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Stocks Steady, TSMC, PepsiCo, Microsoft And Fox - Five Things To Know

Stock futures steady as inflation focus resumes; Taiwan Semiconductor set to triple U.S. chipmaking investment; Microsoft moves to placate Sony amid Activision takeover; PepsiCo edges higher on reports of planned job cuts and Fox shares jump as Murdoch mutes News Corp combination.

Five things you need to know before the market opens on Tuesday December 6:

1. -- Stock Futures Steady As Inflation Focus Resumes 

U.S. equity futures nudged lower Tuesday, while the dollar held onto yesterday's rally and Treasury yields stabilized, as investors continue to worry that inflation risks remain imbedded in the domestic economy.

Monday's stronger-than-expected reading of the ISM non-manufacturing index for November, a benchmark of activity in the biggest and most important driver of growth in the U.S. economy, surprised markets and triggered the biggest rally in the dollar in more than two weeks as traders bet the data may induce a longer, and more hawkish stance on rate hikes from the Federal Reserve

The CME Group's FedWatch still suggests a 78.2% chance of a 50 basis point rate hike from the Fed next week, but bets on follow-on moves of similar size are starting to take shape, testing the market's theory that the terminal Fed Funds rate will be pegged at around 5% to 5.25% in the early spring.

The U.S. dollar index, which tracks the greenback against a basket of its global peers, was marked 0.02% higher in overnight trading at 105.136, following on from yesterday's sharp rally triggered by the ISM data. Gains were tempered, however, by another overnight rate hike by the Reserve Bank of Australia -- its eighth of the year -- which lifted its benchmark cash rate to 3.1%.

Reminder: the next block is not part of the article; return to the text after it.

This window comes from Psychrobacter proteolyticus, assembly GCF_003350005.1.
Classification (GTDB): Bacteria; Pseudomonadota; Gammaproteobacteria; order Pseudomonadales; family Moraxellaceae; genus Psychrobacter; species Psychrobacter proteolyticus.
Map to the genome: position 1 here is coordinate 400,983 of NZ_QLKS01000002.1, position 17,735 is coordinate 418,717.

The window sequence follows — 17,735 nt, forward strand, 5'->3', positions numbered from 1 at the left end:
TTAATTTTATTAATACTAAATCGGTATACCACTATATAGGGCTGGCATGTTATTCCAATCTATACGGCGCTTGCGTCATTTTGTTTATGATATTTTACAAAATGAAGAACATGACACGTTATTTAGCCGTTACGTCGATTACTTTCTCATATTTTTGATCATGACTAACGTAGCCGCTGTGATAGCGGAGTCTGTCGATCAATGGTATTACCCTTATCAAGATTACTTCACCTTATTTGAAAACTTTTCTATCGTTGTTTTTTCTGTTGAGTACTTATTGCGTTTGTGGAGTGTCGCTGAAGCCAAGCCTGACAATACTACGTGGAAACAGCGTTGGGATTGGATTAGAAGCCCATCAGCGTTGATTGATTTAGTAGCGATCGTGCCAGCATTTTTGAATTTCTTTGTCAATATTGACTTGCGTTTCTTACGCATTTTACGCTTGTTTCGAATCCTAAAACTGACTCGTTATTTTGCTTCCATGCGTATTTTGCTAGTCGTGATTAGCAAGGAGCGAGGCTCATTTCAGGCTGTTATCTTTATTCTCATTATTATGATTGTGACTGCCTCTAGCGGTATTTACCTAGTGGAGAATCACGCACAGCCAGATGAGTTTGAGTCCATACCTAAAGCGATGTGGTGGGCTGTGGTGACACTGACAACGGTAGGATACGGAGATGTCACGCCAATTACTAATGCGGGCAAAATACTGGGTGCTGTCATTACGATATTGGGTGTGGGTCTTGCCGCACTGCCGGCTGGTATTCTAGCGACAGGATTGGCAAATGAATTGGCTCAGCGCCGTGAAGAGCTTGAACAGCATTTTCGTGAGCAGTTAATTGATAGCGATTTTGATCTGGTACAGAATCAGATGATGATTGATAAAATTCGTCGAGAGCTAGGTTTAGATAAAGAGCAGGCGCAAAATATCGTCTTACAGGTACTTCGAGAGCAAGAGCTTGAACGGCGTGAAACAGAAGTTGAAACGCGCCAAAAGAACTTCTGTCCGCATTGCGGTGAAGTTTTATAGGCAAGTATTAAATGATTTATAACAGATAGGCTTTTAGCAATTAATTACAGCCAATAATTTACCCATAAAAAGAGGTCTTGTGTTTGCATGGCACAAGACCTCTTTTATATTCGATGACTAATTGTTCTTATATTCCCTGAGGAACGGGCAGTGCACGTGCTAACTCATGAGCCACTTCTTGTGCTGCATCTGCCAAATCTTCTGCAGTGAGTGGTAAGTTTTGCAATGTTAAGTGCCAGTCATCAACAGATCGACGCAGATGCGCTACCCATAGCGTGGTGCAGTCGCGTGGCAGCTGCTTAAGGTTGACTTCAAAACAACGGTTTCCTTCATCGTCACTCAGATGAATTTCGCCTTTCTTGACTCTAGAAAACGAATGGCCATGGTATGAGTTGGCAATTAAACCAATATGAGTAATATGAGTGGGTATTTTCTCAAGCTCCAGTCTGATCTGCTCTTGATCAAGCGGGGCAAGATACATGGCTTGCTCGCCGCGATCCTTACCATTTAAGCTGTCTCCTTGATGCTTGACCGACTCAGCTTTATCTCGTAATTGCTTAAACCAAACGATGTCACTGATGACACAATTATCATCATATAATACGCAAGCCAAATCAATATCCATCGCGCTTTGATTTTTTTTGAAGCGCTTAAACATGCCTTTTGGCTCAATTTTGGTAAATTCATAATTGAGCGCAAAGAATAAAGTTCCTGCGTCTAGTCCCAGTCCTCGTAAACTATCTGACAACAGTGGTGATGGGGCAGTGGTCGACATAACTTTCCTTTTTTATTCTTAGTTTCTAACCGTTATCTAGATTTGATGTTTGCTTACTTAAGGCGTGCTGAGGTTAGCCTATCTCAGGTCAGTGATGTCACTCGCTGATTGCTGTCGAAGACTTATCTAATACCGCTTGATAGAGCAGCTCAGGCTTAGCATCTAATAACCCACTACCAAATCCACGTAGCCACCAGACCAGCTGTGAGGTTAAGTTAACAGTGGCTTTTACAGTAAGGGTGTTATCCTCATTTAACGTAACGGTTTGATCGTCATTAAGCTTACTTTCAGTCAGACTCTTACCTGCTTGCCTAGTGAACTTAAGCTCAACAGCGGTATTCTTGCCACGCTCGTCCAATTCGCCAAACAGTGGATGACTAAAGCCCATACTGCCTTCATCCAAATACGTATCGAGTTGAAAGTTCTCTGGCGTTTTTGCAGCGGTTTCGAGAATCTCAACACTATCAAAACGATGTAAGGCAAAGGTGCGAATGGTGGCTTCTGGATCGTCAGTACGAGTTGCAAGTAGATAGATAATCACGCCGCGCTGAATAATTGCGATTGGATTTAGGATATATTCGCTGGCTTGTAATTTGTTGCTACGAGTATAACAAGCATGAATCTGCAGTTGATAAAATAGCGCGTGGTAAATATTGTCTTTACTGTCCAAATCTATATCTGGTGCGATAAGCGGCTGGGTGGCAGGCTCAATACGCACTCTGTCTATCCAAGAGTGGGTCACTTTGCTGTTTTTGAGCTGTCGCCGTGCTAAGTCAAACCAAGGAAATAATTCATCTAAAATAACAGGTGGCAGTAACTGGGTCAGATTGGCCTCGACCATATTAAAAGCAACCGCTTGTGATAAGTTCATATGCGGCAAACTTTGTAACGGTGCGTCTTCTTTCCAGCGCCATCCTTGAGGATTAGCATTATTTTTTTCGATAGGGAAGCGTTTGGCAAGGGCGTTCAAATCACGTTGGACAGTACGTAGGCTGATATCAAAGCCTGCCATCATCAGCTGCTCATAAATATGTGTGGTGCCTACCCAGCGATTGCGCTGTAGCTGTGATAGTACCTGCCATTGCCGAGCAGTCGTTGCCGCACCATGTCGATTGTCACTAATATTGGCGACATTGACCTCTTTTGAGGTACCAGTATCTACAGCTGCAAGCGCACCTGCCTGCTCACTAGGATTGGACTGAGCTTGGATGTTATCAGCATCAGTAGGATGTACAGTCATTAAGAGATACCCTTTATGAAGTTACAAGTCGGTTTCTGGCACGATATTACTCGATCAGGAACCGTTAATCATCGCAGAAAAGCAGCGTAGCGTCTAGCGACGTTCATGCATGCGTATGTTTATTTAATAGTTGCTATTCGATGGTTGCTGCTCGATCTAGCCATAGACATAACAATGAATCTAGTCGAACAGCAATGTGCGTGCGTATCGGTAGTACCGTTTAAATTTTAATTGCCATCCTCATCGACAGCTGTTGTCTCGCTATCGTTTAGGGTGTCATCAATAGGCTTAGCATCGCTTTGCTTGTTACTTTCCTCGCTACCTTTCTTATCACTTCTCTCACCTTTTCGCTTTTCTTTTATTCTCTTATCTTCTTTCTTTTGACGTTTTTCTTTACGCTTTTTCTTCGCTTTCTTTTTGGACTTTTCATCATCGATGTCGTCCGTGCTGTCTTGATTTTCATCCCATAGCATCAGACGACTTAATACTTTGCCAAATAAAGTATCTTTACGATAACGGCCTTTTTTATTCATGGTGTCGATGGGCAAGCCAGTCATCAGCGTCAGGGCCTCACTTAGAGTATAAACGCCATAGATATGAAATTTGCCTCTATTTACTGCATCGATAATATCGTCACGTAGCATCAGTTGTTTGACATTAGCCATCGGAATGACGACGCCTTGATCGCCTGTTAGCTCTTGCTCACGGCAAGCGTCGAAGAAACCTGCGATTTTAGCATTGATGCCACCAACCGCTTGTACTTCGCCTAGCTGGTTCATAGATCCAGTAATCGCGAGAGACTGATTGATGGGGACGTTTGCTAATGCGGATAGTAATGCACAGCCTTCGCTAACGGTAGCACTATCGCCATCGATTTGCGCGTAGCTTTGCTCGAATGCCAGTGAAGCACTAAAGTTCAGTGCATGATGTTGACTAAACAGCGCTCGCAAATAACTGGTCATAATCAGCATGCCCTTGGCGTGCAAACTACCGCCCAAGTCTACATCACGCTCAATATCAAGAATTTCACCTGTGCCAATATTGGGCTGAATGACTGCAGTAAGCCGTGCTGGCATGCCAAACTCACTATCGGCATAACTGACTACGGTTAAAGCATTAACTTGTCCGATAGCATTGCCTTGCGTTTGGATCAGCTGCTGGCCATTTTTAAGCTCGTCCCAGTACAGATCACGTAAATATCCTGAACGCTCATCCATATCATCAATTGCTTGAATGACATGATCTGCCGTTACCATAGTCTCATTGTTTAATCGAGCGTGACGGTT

Benchmark 10-year Treasury note yields were holding at 3.581% in overnight trading, consolidating yesterday's gains, while 2-year notes were pegged at 4.369%.

Further Covid easing in China, including moves to eliminate negative testing requirements to travel on public transport in the capital city of Beijing, failed to support stocks in the Asia session as markets reacted to last night's slump on Wall Street. 

The region-wide MSCI ex-Japan index was marked 1.32% lower heading into the close of trading, its biggest decline in two weeks, while Europe's Stoxx 600 fell 0.2% in early trading in Frankfurt.

On Wall Street, futures contracts tied to the S&P 500 are priced for a 1 point opening bell decline while those linked to the Dow Jones Industrial Average are indicating a 5 point dip. Futures tied to the tech-heavy Nasdaq are priced for a 10 point gain.

2. -- Taiwan Semiconductor Set to Triple U.S. Chipmaking Investment

Taiwan Semiconductor, the world's biggest contract chipmaker, is set to unveil plans for a second manufacturing site in Arizona Tuesday, taking its overall U.S. investment to more than $40 billion.

TSMC, as it is often known, will host President Joe Biden at its plant in Phoenix later today as moves towards making the $12 billion facility fully operational by 2024. 

The company is also set to unveil plans for a second plant, which will begin producing higher-end chips in 2026, at today's event. Nvidia  (NVDA) - Get Free Report CEO Jensen Huang, who will attend the event along with Apple's  (AAPL) - Get Free Report Tim Cook and Micron's  (MU) - Get Free Report Sanjay Mehrotra, called TSMC's investment a "game-changing development for the industry".